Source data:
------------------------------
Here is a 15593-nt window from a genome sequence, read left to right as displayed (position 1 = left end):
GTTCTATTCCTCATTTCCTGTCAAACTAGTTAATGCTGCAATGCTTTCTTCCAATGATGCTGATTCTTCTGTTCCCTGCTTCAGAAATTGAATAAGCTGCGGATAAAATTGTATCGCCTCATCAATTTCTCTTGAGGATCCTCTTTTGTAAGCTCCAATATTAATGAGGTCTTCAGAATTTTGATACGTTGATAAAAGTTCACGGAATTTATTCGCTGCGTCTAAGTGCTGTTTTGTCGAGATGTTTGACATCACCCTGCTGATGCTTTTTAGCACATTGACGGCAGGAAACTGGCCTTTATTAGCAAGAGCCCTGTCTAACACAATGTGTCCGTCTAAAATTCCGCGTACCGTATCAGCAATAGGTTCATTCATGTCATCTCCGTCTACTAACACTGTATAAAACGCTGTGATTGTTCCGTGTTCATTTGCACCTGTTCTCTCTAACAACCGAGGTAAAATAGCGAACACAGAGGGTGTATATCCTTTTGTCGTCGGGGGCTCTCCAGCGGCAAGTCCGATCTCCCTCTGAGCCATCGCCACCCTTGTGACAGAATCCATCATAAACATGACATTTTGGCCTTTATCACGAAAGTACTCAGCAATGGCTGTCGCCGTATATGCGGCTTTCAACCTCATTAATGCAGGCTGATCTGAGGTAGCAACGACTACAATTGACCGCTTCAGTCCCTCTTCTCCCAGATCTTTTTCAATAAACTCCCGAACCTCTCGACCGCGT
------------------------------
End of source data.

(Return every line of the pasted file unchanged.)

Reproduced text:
Here is a 15593-nt window from a genome sequence, read left to right as displayed (position 1 = left end):
GTTCTATTCCTCATTTCCTGTCAAACTAGTTAATGCTGCAATGCTTTCTTCCAATGATGCTGATTCTTCTGTTCCCTGCTTCAGAAATTGAATAAGCTGCGGATAAAATTGTATCGCCTCATCAATTTCTCTTGAGGATCCTCTTTTGTAAGCTCCAATATTAATGAGGTCTTCAGAATTTTGATACGTTGATAAAAGTTCACGGAATTTATTCGCTGCGTCTAAGTGCTGTTTTGTCGAGATGTTTGACATCACCCTGCTGATGCTTTTTAGCACATTGACGGCAGGAAACTGGCCTTTATTAGCAAGAGCCCTGTCTAACACAATGTGTCCGTCTAAAATTCCGCGTACCGTATCAGCAATAGGTTCATTCATGTCATCTCCGTCTACTAACACTGTATAAAACGCTGTGATTGTTCCGTGTTCATTTGCACCTGTTCTCTCTAACAACCGAGGTAAAATAGCGAACACAGAGGGTGTATATCCTTTTGTCGTCGGGGGCTCTCCAGCGGCAAGTCCGATCTCCCTCTGAGCCATCGCCACCCTTGTGACAGAATCCATCATAAACATGACATTTTGGCCTTTATCACGAAAGTACTCAGCAATGGCTGTCGCCGTATATGCGGCTTTCAACCTCATTAATGCAGGCTGATCTGAGGTAGCAACGACTACAATTGACCGCTTCAGTCCCTCTTCTCCCAGATCTTTTTCAATAAACTCCCGAACCTCTCGACCGCGT